How to Download an Offline Map
Here are links to instructions on how to download an offline map for iPhones and Android devices:
2. DETERMINE YOUR LOCATION & PLAN YOUR ROUTE
Find Your Location & Your Destination at Street Level
Using a paper map or a downloadable location-based app, such as Google Maps, determine your approximate physical location in Paris.
After finding your present location on the map, locate the address of the destination you seek or plug that address into your mobile app.
Determine Which Metro Lines to Take
Study your map and determine the Metro line closest to your present location that will deliver you closest to your desired destination.
As you approach the departure Metro station on foot, look for signs or symbols like the M, Metro, or Metropolitan that designate the station entrance.
Identify the Terminus or End Stop of That Line
Follow the line to the endpoint station in the direction you want to travel. Note the terminus name, or end stop, of that line.
Choose Your Train: Line Number, Color, Name & Terminus Name
Choose the train (and platform) that directs you to that specific terminus. Otherwise, you may board the wrong train and go in the opposite direction.
Remember These 5 Things:
Simplify your Metro journey and memorize these 5 things:
Metro station name where you will board the train & begin your journey
Metro terminus name, or endpoint direction to your destination
Metro stop or station name where you will exit the train
Some Metro trips will require you to change from one line to another at an interchange station. These are called “correspondance” in French and mean “connection.” When using the Metro and a connection or transfer to another train is required, you will have to exit the original train and walk the tunnels of the Metro station to connect to the other line to reach your final destination.
To find your correspondance, utilize the same procedure as your original route, using the terminus station for the direction you want to travel and memorize that train’s line number and color.
Helpful Paris Metro Train Info
Metro hours of operation
Paris Metro trains usually operate from 5:30 am until after 1:00 am (after midnight.) On Friday and Saturday nights, and on the eve of bank holidays, they operate until 2:00 am. If you need transport after 1:00 am or 2:00 am, download and use mobile apps like Uber, Lyft, or the G7 Taxi app in Paris. Download and set up these apps before you leave the United States. If you use Uber or Lyft in the states, and your account info is up-to-date, such as the credit card expiration date and CVV code, you are good to go. Use the app in Paris the same way you do at home.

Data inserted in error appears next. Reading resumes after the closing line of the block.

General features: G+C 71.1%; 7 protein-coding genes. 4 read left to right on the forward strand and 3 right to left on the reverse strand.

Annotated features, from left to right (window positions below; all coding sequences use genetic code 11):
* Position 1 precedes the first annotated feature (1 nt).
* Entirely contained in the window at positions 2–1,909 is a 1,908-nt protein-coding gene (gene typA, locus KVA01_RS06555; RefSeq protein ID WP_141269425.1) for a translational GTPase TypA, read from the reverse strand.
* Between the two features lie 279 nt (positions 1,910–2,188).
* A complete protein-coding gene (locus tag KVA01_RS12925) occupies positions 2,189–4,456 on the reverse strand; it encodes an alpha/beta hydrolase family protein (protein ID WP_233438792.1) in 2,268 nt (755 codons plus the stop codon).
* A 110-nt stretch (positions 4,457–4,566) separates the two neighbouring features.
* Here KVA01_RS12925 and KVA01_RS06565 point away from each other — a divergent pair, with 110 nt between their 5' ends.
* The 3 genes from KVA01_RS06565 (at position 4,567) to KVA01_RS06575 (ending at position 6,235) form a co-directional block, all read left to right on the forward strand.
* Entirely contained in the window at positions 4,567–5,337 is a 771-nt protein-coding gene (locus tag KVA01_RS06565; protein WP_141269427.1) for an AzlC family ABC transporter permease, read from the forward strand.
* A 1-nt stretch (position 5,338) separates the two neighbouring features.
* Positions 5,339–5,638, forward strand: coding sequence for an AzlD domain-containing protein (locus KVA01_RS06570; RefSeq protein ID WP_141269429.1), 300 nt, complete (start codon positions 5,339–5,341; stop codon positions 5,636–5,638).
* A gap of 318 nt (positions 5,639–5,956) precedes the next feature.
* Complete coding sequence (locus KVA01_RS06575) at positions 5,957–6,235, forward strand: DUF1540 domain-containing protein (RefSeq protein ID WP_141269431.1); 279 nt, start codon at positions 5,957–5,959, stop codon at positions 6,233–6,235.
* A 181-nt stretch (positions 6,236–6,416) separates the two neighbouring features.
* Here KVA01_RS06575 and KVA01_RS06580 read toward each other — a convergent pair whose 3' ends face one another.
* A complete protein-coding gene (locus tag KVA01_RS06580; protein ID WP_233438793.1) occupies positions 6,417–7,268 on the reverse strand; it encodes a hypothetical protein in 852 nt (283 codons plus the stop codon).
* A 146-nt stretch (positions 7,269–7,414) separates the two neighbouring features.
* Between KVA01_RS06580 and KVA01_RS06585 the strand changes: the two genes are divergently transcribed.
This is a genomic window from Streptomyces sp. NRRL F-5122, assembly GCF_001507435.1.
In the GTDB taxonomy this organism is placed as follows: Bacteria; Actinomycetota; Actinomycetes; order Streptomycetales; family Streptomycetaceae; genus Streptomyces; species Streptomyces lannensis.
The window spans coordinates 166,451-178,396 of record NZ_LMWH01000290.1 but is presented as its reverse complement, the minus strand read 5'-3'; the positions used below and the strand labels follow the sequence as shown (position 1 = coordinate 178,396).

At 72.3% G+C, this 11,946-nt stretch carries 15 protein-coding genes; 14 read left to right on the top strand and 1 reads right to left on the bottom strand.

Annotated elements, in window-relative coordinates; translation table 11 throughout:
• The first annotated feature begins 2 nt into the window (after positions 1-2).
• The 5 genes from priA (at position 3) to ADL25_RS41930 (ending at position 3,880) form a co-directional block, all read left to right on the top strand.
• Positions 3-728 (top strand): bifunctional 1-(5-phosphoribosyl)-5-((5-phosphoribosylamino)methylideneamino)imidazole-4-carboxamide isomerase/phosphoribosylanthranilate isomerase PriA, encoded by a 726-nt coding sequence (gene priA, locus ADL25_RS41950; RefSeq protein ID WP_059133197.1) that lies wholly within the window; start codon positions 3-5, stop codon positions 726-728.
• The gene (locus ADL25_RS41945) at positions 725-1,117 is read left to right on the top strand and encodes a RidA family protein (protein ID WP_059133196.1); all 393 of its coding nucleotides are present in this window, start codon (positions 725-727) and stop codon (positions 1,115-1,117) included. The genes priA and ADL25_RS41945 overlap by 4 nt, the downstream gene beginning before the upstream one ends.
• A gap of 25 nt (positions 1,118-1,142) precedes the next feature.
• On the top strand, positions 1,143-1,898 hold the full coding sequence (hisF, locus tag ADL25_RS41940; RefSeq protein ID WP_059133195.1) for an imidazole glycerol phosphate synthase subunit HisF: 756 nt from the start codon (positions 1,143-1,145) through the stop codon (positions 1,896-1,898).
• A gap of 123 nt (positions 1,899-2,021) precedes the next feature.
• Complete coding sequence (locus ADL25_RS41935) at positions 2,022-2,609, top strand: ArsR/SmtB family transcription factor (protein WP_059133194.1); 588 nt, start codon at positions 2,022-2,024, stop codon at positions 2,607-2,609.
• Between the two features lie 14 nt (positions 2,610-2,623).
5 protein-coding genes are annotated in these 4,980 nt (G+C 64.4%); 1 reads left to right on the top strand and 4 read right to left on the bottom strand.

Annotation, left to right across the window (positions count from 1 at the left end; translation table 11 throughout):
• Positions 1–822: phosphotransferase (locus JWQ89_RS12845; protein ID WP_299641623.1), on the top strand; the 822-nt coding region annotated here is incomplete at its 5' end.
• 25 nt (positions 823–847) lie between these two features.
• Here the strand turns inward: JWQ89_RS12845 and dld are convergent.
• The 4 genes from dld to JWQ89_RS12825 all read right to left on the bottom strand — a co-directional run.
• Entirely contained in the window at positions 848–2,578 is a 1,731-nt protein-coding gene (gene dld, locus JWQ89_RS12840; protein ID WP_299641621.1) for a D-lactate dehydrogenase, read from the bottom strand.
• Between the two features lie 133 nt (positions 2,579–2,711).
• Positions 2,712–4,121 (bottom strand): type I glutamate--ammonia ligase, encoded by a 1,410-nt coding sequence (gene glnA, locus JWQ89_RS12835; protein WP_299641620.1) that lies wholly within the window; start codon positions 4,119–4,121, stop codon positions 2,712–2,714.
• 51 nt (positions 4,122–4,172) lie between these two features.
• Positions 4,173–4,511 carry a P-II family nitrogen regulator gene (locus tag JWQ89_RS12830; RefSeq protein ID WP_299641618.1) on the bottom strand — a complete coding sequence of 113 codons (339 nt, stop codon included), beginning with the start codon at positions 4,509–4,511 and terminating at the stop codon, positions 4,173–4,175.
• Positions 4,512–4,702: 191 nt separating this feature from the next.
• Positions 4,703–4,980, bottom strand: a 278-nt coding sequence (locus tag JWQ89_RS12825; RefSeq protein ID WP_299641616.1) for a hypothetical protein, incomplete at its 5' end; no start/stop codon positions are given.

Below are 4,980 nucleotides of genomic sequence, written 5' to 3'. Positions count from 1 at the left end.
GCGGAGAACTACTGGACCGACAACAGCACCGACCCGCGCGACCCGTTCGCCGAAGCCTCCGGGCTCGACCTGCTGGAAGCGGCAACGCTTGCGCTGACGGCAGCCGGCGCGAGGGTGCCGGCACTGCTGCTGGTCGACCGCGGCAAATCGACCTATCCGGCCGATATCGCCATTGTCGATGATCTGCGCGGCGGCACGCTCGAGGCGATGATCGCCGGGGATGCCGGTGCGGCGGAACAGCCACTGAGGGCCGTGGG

Waiting on the platform
The wait time between trains is generally 2-5 minutes. Some can be up to 15 minutes. Look for an illuminated sign when you are on the train platform for the timing of the next car. Train delays sometimes occur during strikes, high-traffic times like rush hour, or other issues such as breakdowns or mechanical problems. Plan your journey with this in mind and allow additional time – especially if you have a timed reservation for a restaurant or venue.
Keep track of your connections while inside the train
When a connection or correspondance is necessary, you can see what train lines offer connections while you are inside the train compartment. They are shown as drop-downs on that particular line’s map, located above the doors inside each Metro car.
3. PURCHASE YOUR TICKET & VALIDATE IT
Purchase Your Ticket
Every Paris Metro entrance is essentially the same. They have turnstiles with controls, a service desk with a Metro employee, and an automated ticket-selling machine. Purchase your ticket or group of tickets via the automated machine or at the service desk. Both accept euros or credit cards. As with all interactions in Paris, do try to greet the Metro employee with a cheerful “Bonjour” before asking any question. They will determine fairly quickly that you are an English speaker and most are very helpful and able to speak English with you. Lastly, always thank them with “Merci beaucoup.”